How To Make Your Own Garden Soil

How To Make Your Own Garden Soil

A Soil Blend For Your Garden

If you are looking to start a vegetable garden in the Midwest, specifically in Northern Michigan, one of the most important decisions you will make is the type of soil you use. The soil in this region can be sandy and lacking in nutrients, so it is important to choose a soil that will provide the necessary nutrients and support healthy plant growth. In this article, we will explore the best soil for gardens in Northern Michigan and why it is important to choose the right soil for your garden.

(Featured Image: Raised Garden Bed by Shawn Campbell)

This post contains affiliate links to some of our favorite soil amendments. We may earn a small commission if purchases are made through those links.

Why Is Soil So Important For Plant Health?

Soil is the foundation of a healthy vegetable garden. It provides essential nutrients, air, and water to plants, which is crucial for their growth and development. Good soil is rich in organic matter, which provides the nutrients that plants need to thrive. Organic matter also improves soil structure, making it easier for roots to penetrate and access nutrients and water.

Choosing the right soil for your region is essential to the success of your garden. Poor soil can lead to stunted growth, poor yield, and increased susceptibility to pests and diseases. In Northern Michigan, the sandy soil can be particularly challenging for vegetable gardening, so it is important to choose the right soil to provide the necessary nutrients and support healthy plant growth.

What Is The Best Soil Blend For Michigan Gardens?

The best soil for organic vegetable gardens in Northern Michigan is a soil that is rich in organic matter and provides the necessary nutrients for healthy plant growth. Organic matter is the decomposed remains of plants and animals, and it is the foundation of healthy soil. It improves soil structure, enhances water retention, and provides essential nutrients to plants.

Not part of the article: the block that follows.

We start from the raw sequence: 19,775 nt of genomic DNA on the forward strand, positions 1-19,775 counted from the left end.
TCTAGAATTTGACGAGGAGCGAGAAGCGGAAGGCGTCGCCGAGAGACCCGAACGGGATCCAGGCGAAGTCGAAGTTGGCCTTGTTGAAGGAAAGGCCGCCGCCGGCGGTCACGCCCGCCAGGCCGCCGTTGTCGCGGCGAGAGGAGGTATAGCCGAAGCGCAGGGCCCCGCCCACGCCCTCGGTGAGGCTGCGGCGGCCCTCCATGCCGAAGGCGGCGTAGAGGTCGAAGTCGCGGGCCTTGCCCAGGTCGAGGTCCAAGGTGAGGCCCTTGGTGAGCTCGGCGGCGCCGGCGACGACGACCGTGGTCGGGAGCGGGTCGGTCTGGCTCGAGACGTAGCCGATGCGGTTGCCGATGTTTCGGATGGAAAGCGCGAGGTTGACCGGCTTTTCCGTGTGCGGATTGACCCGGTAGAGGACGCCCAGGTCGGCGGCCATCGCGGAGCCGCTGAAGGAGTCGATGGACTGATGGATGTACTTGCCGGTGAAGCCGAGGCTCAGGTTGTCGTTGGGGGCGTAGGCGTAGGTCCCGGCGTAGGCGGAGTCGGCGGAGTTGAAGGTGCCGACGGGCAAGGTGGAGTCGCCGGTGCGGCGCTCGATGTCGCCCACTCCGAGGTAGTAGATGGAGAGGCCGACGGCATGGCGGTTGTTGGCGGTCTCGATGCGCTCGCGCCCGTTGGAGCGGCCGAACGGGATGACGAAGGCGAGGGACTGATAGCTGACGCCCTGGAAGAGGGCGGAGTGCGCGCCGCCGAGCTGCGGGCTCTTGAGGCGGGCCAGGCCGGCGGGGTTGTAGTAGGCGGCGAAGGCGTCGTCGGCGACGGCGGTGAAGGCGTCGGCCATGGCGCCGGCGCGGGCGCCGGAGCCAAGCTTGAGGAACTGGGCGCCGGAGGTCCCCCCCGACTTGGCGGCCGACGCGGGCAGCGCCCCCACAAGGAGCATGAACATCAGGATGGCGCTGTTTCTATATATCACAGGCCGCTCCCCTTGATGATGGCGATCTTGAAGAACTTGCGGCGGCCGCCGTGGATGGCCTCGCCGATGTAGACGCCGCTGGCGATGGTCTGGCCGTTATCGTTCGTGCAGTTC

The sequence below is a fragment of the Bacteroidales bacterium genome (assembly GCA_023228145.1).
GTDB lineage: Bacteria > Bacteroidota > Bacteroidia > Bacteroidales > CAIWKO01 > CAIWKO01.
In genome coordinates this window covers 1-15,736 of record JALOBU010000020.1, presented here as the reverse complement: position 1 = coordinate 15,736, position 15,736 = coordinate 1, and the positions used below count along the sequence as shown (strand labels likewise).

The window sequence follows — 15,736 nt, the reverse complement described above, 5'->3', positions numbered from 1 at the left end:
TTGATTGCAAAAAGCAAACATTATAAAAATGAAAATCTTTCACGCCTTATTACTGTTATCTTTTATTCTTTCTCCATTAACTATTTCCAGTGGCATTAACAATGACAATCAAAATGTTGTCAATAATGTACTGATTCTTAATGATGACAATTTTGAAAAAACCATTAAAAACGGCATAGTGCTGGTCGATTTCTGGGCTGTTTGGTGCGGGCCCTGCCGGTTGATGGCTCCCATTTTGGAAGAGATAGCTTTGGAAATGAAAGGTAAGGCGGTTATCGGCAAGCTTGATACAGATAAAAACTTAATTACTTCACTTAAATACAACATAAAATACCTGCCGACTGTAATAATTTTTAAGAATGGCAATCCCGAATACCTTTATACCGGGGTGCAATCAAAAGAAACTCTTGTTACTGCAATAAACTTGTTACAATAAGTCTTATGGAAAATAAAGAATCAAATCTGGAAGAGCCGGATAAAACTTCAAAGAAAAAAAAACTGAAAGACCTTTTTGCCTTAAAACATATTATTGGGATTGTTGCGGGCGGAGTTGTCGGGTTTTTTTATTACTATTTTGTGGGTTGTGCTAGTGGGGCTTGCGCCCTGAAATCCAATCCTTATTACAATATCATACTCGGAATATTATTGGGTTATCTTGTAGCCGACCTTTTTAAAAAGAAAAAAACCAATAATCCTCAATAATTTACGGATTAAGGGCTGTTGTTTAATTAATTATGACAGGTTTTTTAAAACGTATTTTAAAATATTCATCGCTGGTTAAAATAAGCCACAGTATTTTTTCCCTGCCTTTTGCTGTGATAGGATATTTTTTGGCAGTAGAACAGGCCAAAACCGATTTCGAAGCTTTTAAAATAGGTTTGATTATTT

Compost is the best source of organic matter for vegetable gardens. It is easy to obtain and can be made at home from kitchen scraps, yard waste, and other organic materials. Compost is an excellent soil amendment that provides a wide range of nutrients and beneficial microorganisms to support healthy plant growth.

A bell pepper grown in a hand made soil blend.

Bell Pepper by Ken Cook

Best Amendments For Michigan Soil

Peat moss is a common soil amendment that improves water retention and soil structure. It is an excellent source of organic matter and is particularly useful in sandy soil, where it can help to retain moisture and nutrients. We use this peat moss by Espoma for our custom soil blends. We find the blend to be consistent in every bag, and it is always a quality lightweight amendment for our soils.

Vermiculite is a lightweight mineral that is often added to soil to improve water retention and aeration. It is particularly useful in heavy clay soil, where it can help to improve soil structure and drainage. Choose a vermiculite blend that is organic for gardening, such as this organic vermiculite by Perfect Plants. Using organic soil amendments ensures you can use your custom soil blend on a variety of garden and landscape applications.